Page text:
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Hoffmann, R. A wiki for the life sciences where authorship matters. Nature Genetics (2008)

Effect of oral salbutamol and slow-release aminophylline on exercise tolerance in chronic bronchitis.

In a double-blind placebo-controlled trial in 24 patients fulfilling the MRC criteria for chronic bronchitis, oral salbutamol 4 mg and slow-release aminophylline (Phyllocontin) 450 mg produced similar and significant (p less than 0.05) mean increases in forced expiratory volume in one second (FEV1). A significantly greater increase in mean FEV1 and forced vital capacity (FVC) was seen when both drugs were given although there was no statistical evidence of synergistic interaction. Salbutamol significantly increased the mean distance walked in 12 minutes (12MD) (p less than 0.02) by 56 metres and a similar increase of 54 metres (p less than 0.001) was seen after Phyllocontin. With both drugs in combination mean 12MD increased by 51 metres (p less than 0.02 cf placebo), a change not significantly different from that observed with either drug alone. Oral salbutamol and Phyllocontin improve exercise tolerance in chronic bronchitis. The significantly greater changes in FEV1 and FVC resulting from simultaneous administration of the two drugs are not associated with further improvement in exercise tolerance.[1]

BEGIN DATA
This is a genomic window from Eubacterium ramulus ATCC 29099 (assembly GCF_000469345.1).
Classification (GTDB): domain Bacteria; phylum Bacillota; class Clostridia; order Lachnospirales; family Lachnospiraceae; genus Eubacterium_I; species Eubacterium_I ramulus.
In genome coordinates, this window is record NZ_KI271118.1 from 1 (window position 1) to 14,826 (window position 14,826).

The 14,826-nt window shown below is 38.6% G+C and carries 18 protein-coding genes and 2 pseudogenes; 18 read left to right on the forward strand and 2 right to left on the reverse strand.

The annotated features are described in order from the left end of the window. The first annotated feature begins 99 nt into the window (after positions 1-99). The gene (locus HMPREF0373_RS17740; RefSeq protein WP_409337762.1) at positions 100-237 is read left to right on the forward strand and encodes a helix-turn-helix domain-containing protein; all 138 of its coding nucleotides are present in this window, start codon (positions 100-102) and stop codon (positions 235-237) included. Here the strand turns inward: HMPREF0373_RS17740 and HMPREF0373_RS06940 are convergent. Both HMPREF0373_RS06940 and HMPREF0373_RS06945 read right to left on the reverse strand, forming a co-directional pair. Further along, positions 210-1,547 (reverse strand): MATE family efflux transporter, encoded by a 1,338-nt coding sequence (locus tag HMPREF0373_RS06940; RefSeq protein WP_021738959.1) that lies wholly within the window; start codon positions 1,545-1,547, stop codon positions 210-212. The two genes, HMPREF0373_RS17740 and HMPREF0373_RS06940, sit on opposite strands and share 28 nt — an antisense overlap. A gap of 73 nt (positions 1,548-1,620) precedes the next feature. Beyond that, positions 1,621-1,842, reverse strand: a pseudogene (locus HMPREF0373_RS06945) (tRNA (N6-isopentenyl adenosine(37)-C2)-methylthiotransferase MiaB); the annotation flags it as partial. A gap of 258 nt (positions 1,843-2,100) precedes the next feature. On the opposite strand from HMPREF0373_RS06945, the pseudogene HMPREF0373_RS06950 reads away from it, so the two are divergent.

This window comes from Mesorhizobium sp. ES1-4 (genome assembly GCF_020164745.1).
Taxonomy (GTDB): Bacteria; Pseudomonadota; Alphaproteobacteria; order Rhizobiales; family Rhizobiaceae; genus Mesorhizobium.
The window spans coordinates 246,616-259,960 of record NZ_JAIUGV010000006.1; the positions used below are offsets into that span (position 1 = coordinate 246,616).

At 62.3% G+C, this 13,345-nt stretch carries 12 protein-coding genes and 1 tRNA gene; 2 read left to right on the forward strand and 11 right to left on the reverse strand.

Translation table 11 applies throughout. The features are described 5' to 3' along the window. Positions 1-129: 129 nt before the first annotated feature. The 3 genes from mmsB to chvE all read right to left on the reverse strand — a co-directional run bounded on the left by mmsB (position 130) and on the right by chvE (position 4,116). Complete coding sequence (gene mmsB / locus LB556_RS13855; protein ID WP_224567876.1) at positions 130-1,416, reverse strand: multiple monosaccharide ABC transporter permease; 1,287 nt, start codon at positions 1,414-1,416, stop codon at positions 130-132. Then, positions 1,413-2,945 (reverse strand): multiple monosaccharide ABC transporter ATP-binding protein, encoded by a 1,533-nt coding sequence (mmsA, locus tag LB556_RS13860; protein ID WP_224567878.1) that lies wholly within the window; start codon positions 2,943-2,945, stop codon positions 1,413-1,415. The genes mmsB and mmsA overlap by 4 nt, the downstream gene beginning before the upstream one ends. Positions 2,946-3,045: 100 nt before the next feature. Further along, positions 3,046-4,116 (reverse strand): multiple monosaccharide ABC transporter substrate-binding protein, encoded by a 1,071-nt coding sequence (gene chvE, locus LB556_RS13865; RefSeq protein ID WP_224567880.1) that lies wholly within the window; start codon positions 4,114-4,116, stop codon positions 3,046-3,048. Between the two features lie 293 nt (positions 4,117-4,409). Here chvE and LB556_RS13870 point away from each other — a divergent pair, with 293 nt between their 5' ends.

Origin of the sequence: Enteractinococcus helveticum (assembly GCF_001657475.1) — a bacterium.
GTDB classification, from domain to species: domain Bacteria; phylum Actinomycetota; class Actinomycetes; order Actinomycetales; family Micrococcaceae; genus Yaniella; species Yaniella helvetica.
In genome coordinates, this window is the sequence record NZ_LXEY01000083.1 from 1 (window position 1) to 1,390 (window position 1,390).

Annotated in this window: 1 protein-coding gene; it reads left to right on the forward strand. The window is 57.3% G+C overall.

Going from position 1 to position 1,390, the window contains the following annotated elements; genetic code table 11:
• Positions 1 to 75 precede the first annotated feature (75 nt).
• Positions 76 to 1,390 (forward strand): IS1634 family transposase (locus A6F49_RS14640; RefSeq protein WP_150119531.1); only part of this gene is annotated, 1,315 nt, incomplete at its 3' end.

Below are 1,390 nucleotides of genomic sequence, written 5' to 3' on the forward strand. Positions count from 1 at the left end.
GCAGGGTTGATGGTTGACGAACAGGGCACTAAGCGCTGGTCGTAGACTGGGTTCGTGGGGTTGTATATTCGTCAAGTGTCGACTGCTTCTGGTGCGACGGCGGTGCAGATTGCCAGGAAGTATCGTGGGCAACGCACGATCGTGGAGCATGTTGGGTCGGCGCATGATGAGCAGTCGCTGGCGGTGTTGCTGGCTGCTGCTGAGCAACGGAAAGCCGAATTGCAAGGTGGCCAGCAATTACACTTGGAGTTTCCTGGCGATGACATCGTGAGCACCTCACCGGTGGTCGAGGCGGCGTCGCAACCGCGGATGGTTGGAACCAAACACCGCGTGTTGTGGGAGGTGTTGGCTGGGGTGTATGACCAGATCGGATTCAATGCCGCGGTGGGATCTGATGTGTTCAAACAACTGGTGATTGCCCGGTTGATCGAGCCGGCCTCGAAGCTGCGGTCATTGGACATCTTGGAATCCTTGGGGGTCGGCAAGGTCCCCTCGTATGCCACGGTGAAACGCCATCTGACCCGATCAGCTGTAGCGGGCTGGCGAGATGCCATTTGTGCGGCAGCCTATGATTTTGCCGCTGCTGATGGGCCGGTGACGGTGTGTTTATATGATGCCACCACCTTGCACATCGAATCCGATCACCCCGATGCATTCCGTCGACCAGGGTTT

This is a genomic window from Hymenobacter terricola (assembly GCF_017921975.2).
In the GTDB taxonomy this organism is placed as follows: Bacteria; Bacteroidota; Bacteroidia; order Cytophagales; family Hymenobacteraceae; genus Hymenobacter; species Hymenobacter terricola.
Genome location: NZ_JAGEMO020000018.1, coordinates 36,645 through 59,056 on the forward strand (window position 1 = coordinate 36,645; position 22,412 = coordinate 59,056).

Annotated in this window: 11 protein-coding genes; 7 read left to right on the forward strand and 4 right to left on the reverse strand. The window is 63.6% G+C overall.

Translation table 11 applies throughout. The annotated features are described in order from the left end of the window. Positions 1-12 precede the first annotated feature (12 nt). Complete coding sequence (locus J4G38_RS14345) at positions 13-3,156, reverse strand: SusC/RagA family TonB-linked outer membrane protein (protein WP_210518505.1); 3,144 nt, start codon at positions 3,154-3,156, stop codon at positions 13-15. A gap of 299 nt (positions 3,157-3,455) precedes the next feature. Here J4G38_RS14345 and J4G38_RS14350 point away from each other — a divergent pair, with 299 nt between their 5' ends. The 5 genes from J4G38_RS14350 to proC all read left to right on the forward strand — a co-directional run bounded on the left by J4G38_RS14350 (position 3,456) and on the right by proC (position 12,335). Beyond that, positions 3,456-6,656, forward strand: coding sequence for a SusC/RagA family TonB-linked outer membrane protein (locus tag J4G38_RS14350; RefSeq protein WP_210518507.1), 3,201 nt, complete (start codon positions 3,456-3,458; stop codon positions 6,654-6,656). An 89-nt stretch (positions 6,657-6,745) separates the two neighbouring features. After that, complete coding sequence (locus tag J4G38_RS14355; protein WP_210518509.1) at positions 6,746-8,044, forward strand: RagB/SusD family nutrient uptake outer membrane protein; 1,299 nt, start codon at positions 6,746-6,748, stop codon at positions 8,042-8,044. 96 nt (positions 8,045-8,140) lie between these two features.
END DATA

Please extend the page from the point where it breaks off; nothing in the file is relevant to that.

1. Effect of oral salbutamol and slow-release aminophylline on exercise tolerance in chronic bronchitis. Leitch, A.G., Morgan, A., Ellis, D.A., Bell, G., Haslett, C., McHardy, G.J. Thorax (1981) [Pubmed]
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